More than half of the patients with advanced cancer have no perception of their prognosis. Patients with a perceived prognosis have lower HRQoL, but only in patients who perceived their prognosis as limited (< 1 year) and were probably closer to the end of life, which more likely determines their poorer HRQoL, rather than prognostic perception. Ignorance of prognosis is not associated with lower HRQoL, however, should not hamper appropriate palliative care.
Of 1000 patients with advanced cancer, 29% perceived their prognosis as > 1 year, 13% < 1 year, and 4% non-life threatening. Thirty-six percent did not know their prognosis and another 15% did not want to know. Patients without a perception were older, lower educated, coped differently (less accepting, planning, active; more denial), and received treatment more often (p < 0.05). Global QoL was lower in patients with vs. without a perceived prognosis (66 (SD21) vs. 69 (SD19), p = 0.01), specifically in patients who perceived a limited rather than a longer prognosis (57 (SD22) vs. 70 (SD19), p < 0.01). Global QoL of patients who did not want to know their prognosis was comparable to patients who did not know for other reasons (71 (SD19) vs. 69 (SD19), p = 0.22).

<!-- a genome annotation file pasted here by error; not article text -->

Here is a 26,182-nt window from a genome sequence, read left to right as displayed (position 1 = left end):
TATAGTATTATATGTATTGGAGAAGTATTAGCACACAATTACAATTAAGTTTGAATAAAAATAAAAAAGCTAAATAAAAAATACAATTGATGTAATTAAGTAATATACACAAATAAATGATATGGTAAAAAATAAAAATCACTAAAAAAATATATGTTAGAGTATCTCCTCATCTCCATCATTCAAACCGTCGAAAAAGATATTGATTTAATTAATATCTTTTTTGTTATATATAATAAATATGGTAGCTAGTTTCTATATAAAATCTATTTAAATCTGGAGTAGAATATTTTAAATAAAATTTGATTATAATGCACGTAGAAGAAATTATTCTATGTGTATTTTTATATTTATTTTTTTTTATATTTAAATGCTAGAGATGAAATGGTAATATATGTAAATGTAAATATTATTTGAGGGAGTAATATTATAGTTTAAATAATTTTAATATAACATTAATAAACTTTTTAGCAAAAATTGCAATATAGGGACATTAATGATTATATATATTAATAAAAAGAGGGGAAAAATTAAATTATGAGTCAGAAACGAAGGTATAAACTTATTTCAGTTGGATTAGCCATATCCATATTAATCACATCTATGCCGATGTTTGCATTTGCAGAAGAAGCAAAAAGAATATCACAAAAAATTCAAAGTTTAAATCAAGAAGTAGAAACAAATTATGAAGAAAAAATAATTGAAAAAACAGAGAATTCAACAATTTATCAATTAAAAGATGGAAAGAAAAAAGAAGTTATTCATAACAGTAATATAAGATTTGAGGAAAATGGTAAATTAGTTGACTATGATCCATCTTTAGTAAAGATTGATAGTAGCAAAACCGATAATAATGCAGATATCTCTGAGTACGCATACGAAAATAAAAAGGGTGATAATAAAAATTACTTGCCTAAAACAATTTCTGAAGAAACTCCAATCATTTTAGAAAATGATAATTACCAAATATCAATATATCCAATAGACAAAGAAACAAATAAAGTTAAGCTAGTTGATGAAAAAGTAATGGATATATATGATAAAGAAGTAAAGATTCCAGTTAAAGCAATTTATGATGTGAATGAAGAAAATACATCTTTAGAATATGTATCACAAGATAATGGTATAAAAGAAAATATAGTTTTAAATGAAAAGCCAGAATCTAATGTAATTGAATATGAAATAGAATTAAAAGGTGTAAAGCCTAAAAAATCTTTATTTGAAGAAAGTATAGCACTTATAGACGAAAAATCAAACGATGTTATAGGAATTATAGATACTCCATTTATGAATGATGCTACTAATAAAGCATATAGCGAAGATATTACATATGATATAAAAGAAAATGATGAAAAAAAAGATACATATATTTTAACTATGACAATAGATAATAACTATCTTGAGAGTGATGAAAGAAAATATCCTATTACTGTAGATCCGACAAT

To assess perception of prognosis in patients with advanced cancer, its association with patient's characteristics and health-related quality of life (HRQoL).
In a multicentre observational cohort study (eQuiPe), conducted on patients with advanced cancer, perceived prognosis, coping strategies, and HRQoL were assessed. Clinical data were obtained from the Netherlands Cancer Registry. Patients with vs. without a perception of prognosis, patients who perceived their prognosis as limited (< 1 year) vs. longer (> 1 year), and patients who did not want to know their prognosis vs. those who did not know for other reasons were compared.